I will also miss my Director, Eka. A small, slim woman with a gigantic personality and what I can only call a lilting voice and laugh, she is the passionate heart of my organization. If I were younger, I would see her as a model mentor, but being on the other end of my career, I just stand back an gaze in awe. Eka is a IDP from Abkhazia who takes her mission very personally. Married with two little boys, she still somehow manages to do it all.
Then, of course, there are a lot of volunteers I’ll miss. Though the whole “age thing,” as I call it, has proven to be a little tougher nut to crack than I anticipated, I’ve grown close to a lot of them. That’s a topic for another post, though. In the meantime, here are a few pictures that I think kind of capture the gestalt of it:
Next, of course, I’ll miss the food! There’s not a huge variety, but what there is, is darn good. I did a post about food here, so I won’t reiterate all of it again. But a few things I may not have mentioned … homemade cherry cognac in a coke bottle, fresh bread straight out of a stone oven, fresh fruit in summer, especially watermelon, and carbonated pear “lemonade.” All so good. And, oh yeah, Turkish coffee. Last week I saw a new volunteer drain his little cup, sludge and all, apparently never having drunk it before. That guy won’t sleep for about a week.
I will miss Gori. I’ve grown quite fond of the place. I love my flat here – I love the view, the Caucasus mountains, the sound of the river rushing by, the night train wheels on the tracks just beyond, Gori Castle, the arches of Stalin Museum (even if I don’t like what’s inside of it!), the kids and young people thronging the park outside the Museum in summer, the traditional kiss at greeting, the blooming trees, the grapevines outside every house … I lucked out with this site. I don’t know that I would want to live out the rest of my life here, because I’m always restless for new places and experiences, but for now, it fits me very well.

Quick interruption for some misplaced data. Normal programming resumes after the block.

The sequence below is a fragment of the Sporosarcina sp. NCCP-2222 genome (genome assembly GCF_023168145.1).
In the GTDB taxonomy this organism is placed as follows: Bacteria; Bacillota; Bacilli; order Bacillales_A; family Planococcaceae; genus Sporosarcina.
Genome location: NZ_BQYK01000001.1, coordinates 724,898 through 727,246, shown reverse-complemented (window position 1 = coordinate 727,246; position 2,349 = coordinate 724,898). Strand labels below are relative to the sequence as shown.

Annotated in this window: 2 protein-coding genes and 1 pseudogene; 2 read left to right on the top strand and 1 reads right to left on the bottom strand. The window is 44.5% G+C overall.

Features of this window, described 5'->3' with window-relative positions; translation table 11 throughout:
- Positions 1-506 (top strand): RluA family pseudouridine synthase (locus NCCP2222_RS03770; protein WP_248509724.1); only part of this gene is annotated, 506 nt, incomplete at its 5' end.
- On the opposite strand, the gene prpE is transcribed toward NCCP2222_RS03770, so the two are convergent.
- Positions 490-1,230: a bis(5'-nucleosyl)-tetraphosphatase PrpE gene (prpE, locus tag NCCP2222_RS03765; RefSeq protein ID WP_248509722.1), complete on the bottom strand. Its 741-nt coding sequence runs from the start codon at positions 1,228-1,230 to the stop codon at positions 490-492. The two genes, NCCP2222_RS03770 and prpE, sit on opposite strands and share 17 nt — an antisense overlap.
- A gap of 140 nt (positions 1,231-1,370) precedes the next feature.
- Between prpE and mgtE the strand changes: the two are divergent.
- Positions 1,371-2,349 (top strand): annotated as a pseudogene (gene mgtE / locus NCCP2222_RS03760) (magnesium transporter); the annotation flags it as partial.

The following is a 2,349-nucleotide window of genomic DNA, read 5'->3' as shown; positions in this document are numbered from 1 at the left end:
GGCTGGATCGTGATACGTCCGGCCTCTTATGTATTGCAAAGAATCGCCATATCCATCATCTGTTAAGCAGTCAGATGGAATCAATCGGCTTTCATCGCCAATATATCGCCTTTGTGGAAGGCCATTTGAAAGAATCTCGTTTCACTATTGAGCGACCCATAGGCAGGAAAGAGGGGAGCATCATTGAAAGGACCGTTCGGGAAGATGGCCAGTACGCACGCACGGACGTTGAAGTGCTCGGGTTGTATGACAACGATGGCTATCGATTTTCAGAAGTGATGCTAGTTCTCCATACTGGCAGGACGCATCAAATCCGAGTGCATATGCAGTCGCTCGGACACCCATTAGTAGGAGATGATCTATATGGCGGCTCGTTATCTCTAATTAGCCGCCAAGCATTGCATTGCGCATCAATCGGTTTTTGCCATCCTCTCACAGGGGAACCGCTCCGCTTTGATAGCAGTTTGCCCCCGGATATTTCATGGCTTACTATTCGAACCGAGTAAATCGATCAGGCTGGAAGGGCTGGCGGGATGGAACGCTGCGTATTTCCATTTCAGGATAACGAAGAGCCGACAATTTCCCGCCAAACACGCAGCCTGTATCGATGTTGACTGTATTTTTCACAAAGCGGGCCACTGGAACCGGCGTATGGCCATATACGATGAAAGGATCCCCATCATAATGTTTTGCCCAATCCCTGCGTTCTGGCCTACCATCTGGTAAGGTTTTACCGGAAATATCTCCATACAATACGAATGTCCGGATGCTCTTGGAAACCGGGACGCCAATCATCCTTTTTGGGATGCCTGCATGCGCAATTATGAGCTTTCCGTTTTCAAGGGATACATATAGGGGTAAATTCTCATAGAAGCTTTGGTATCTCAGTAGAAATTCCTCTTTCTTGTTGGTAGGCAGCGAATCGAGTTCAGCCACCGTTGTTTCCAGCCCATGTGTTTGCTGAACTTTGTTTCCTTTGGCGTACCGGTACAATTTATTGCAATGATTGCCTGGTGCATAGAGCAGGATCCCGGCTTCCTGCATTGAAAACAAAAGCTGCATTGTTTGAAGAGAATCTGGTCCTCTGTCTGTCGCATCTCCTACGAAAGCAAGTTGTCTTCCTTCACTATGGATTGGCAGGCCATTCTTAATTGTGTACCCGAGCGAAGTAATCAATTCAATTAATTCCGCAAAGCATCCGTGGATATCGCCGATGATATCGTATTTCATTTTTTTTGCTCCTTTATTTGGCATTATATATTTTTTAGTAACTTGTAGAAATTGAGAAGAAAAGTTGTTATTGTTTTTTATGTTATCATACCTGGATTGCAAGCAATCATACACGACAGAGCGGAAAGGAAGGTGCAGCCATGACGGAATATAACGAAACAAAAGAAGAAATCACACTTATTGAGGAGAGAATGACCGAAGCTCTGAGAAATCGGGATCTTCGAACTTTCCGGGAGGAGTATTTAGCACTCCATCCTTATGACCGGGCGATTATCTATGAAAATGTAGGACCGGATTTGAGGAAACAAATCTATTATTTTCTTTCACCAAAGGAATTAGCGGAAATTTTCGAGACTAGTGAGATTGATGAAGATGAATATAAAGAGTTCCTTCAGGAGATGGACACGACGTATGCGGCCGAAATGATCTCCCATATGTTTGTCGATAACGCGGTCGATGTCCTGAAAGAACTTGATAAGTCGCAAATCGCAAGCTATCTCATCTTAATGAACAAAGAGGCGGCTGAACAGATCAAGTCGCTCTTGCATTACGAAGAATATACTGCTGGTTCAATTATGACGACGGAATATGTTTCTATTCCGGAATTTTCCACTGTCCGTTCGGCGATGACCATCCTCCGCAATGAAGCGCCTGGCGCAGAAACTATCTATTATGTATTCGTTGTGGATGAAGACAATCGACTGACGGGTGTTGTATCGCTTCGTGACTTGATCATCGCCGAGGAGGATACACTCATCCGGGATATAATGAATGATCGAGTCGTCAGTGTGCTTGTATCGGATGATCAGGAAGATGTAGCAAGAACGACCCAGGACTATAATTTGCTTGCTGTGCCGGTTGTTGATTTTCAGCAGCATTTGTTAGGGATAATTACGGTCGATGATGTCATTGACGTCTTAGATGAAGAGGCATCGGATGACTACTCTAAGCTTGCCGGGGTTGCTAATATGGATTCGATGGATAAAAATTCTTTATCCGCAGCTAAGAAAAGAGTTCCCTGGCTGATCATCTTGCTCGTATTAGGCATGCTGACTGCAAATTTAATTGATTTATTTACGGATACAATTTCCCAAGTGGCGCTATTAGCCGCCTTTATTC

I’ll miss my work here. I work hard, and I try to bring something of value to the table. Being a volunteer always involves an element of frustration, because there’s always so much more that could be done – in theory, anyway. But here I think my age and experience is a big plus, because I can manage that frustration a lot better. I’ve just been there before, a lot of times, and I know how to handle it. Not that I always succeed; cultural frustrations, in particular, are hard, but I do know it will pass if I am just patient, allow myself to feel bad for a while, and then pick myself up off the floor (or out of the bed, more likely) and move on. I’ll also miss my Peace Corps work. I really like the grants committee that I serve on, and I also am enjoying our IDP discussion group, helping with training of new volunteers, and writing articles or pieces for various PC publications. It’s all fun, really. Here’s a couple of work photos:
Well, that’s about it for now. It’s a lot to miss, but by the same token, it’s a lot to feel good about. Next post, I’ll talk a little about what some of the challenges are – what I won’t miss, in other words. But I’m glad I did this one first.